The struggle for liberation is going on all around us, all the time, in communities around the globe large and small, in a huge variety of ways — and yet it can be invisible. It is easy to get discouraged feeling that time is stalled, that individual people can’t make any difference, and that we’re doomed. I know I feel stuck like that a lot — watching endless traffic roll by, everyone marching off to work, stores full of shoppers and junk. Will people ever wake up? And yet, there are encouraging cracks pushing through the concrete.
While we were finishing up this issue, I kept searching for the “one big protest” of 2010 — some upcoming direct action or protest that would symbolize resistance to the corporate-industrial machine that is stealing our lives and killing the earth. But I decided maybe it would be better to adjust my focus and not get caught up in the same mega-thinking that is causing so many problems.
Centralization, gigantism and trying to reduce complex human interactions to alienated symbols are all part of the problem. Our minds and our activism have been polluted by the same thinking that creates multi-national corporations, huge media celebrities, global computer networks, and faceless government bureaucracies. To create grassroots radical change, we need to tackle the global problems on a local level as well as a global level and we need to realize how our local problems are connected with global issues. From this perspective, it is incredibly inspiring to see all the local campaigns going on all over — yet with common goals.
It seems to me that the process of social transformation invites us to work on a bunch of different levels all simultaneously. We can work on an internal psychological level to free ourselves from the cop in our head, our learned powerlessness, as well as our inability to appreciate ourselves, those around us, and the here and now unfiltered by corporations, consumerism and technology. We can struggle in our families and our communities to build alternative structures to meet human needs outside of unjust structures like the market system, the state, and the patriarchy. And at times, we can join with others to confront the systems that are killing the earth and constricting our freedom — using direct action and protest to target the activities, technologies, social institutions, companies and governments that serve the system.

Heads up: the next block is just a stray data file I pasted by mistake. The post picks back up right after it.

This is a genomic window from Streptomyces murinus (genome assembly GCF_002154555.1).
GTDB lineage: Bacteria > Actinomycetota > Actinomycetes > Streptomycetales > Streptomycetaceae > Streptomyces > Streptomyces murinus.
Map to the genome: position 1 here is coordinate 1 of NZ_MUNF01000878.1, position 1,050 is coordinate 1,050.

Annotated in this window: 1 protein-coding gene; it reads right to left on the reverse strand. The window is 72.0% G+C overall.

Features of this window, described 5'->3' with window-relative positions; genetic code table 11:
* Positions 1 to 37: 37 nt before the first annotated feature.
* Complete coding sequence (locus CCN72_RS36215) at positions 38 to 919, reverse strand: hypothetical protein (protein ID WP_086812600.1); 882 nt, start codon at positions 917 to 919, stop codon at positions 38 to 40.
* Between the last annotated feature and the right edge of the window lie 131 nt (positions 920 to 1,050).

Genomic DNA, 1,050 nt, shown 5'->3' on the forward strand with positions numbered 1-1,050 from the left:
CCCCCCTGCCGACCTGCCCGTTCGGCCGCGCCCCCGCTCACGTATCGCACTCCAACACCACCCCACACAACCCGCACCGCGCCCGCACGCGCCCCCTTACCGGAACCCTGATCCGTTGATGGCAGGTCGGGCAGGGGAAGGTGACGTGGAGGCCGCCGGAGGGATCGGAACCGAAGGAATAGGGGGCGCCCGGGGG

There are so many folks resisting the machine this summer — here is a short list if you want to join in a particular action or organize your own action as part of an on-going campaign. The struggle for liberation is do-it-yourself — to the extent this list misses a lot of potential direct action targets, that is an invitation for you and your buddies to start something. Go for it.
• Mountain Justice Summer continues to use direct action to defend Appalachian forests and streams from destruction by coal companies that use mountaintop removal strip mining. There is a training camp May 27 – June 6 in Kentucky. www.mountainjusticesummer.org
• Campaigns and actions against police brutality and murder are ongoing all over. In Portland, there was a spontaneous riot March 22 after police shot and killed Jack Dale Collins. On April 8, Bay Area folks occupied a subway train to protest the transit police murder of Oscar Grant. Grant’s killer is going on trial in Los Angeles and the trial is sure to be met with continued protest. And folks are participating in Copwatch groups all over that monitor and videotape police interactions on the streets.
• The 2010 G8 meeting of the world’s most powerful leaders is set for Huntsville, Ontario, Canada June 25 – 27. Whenever a few governments get together to figure out how to divide the worlds resources between multi-national companies, direct action in the streets is the inevitable result. (Even when they locate the summit 2 hours from the nearest city to limit protests . . . Did anyone hear an Ewok up in those trees?)